Boston accused of stealing signs
Two visiting teams have been especially vocal about the presence of a television in the Red Sox bullpen.
I say this as a preamble to saying that the Red Sox excuse for having a television in their bullpen at least sounds plausible. Pete Thamel of the New York Times reports that the team's rationale for placing a television in the team bullpen was to afford the relievers a better view of the game. That is not how the move was interpreted by their opponents, however. Two visiting teams have been especially vocal about the presence of the screen out there, going as far as to say the Sox were using it to steal signs. Seattle general manager Pat Gillick pointed to the disparity in the team's home record versus its road record as proof that they were getting an unfair advantage at Fenway Park and Rays manager Lou Piniella had the umpires turn the television off during his teams 7-0 victory over Boston last Wednesday.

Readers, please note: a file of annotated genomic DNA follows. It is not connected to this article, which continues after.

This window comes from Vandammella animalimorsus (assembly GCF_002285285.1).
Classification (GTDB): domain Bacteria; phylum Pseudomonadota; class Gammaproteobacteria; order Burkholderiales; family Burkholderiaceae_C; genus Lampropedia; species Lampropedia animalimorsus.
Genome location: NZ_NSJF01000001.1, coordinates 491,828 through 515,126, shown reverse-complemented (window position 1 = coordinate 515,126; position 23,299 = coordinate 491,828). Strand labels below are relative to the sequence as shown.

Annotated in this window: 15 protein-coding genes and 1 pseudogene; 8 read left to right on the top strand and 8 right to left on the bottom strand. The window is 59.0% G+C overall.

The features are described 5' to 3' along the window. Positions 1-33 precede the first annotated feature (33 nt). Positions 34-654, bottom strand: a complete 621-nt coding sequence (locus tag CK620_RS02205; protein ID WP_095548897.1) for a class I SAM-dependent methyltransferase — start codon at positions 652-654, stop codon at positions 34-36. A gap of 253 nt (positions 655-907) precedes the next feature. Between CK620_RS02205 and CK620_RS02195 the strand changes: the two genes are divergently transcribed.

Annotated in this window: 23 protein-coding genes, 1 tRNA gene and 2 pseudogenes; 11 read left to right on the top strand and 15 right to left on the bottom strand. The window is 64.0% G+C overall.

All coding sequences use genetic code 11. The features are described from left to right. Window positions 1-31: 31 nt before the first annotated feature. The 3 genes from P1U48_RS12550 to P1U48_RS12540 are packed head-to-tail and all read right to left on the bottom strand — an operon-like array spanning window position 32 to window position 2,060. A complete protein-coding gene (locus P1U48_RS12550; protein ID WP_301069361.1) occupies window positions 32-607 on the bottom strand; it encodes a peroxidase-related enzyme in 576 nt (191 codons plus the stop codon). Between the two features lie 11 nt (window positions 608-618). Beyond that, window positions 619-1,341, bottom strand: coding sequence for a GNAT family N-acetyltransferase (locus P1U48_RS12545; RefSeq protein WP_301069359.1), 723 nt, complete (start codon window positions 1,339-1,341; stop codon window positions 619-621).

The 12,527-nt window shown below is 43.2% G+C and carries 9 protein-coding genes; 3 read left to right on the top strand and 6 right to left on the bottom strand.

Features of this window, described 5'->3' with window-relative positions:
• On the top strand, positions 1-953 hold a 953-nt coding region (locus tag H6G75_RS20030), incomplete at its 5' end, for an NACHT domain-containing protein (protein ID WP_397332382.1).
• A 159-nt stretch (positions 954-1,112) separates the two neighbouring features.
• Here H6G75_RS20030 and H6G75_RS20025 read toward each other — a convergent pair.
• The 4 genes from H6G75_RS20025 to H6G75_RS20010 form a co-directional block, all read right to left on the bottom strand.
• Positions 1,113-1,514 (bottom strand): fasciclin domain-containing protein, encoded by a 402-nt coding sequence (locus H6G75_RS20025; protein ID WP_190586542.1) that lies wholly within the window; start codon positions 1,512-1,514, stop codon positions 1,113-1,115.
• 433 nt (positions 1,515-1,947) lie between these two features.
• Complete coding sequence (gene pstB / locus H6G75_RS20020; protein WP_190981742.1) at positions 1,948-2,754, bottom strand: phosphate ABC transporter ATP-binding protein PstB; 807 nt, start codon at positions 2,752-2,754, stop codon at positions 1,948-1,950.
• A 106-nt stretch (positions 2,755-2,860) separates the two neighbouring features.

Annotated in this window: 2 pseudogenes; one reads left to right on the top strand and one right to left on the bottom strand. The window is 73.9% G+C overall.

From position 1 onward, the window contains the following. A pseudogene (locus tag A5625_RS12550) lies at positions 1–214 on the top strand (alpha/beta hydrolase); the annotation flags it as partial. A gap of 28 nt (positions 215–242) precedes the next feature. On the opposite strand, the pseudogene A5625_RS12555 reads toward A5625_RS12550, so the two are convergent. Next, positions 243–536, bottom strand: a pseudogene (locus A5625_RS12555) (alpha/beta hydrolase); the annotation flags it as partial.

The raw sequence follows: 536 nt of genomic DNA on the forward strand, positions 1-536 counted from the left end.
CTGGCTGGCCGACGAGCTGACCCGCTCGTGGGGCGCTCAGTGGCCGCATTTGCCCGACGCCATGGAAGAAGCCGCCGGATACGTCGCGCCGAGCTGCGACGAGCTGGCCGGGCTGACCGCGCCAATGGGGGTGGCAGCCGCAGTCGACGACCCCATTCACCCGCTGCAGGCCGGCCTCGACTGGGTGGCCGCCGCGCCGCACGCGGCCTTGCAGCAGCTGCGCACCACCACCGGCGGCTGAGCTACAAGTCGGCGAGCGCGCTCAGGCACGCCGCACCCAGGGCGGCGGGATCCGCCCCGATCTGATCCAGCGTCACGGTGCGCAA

It's interesting that an intelligent man like Gillick would intimate such a thing in that Thamel reports the television was not installed until August 19 and a team with a home/road disparity is nothing new in this world (although the Red Sox were better on the road from 2000 to 2002). Piniella's protest came with his team leading 3-0 in a game it went on to win 7-0. Regarding Gillick's comments, Boston reliever Todd Jones said, "It's a slap in the face to our hitters. I thought it was kind of childish to think like that." Indeed, the Red Sox are on the cusp of having the highest team slugging average of all time. (see below)
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